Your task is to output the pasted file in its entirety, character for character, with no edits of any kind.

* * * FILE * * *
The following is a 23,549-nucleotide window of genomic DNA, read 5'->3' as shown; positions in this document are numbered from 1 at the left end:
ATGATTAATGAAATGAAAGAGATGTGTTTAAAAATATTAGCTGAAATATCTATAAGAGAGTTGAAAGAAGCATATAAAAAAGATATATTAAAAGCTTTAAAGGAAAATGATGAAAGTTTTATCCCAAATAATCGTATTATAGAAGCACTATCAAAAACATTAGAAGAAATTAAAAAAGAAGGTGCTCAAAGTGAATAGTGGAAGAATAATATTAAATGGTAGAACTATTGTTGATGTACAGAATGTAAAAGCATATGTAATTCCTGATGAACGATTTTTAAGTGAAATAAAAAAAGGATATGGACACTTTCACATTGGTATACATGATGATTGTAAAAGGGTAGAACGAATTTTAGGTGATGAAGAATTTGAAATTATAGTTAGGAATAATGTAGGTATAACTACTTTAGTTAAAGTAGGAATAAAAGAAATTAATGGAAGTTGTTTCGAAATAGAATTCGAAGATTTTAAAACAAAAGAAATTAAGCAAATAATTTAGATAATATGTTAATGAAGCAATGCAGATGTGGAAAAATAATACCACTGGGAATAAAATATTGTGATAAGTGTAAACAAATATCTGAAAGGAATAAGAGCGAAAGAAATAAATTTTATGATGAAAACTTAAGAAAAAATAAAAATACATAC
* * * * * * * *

The following is a 23,549-nucleotide window of genomic DNA, read 5'->3' as shown; positions in this document are numbered from 1 at the left end:
ATGATTAATGAAATGAAAGAGATGTGTTTAAAAATATTAGCTGAAATATCTATAAGAGAGTTGAAAGAAGCATATAAAAAAGATATATTAAAAGCTTTAAAGGAAAATGATGAAAGTTTTATCCCAAATAATCGTATTATAGAAGCACTATCAAAAACATTAGAAGAAATTAAAAAAGAAGGTGCTCAAAGTGAATAGTGGAAGAATAATATTAAATGGTAGAACTATTGTTGATGTACAGAATGTAAAAGCATATGTAATTCCTGATGAACGATTTTTAAGTGAAATAAAAAAAGGATATGGACACTTTCACATTGGTATACATGATGATTGTAAAAGGGTAGAACGAATTTTAGGTGATGAAGAATTTGAAATTATAGTTAGGAATAATGTAGGTATAACTACTTTAGTTAAAGTAGGAATAAAAGAAATTAATGGAAGTTGTTTCGAAATAGAATTCGAAGATTTTAAAACAAAAGAAATTAAGCAAATAATTTAGATAATATGTTAATGAAGCAATGCAGATGTGGAAAAATAATACCACTGGGAATAAAATATTGTGATAAGTGTAAACAAATATCTGAAAGGAATAAGAGCGAAAGAAATAAATTTTATGATGAAAACTTAAGAAAAAATAAAAATACATAC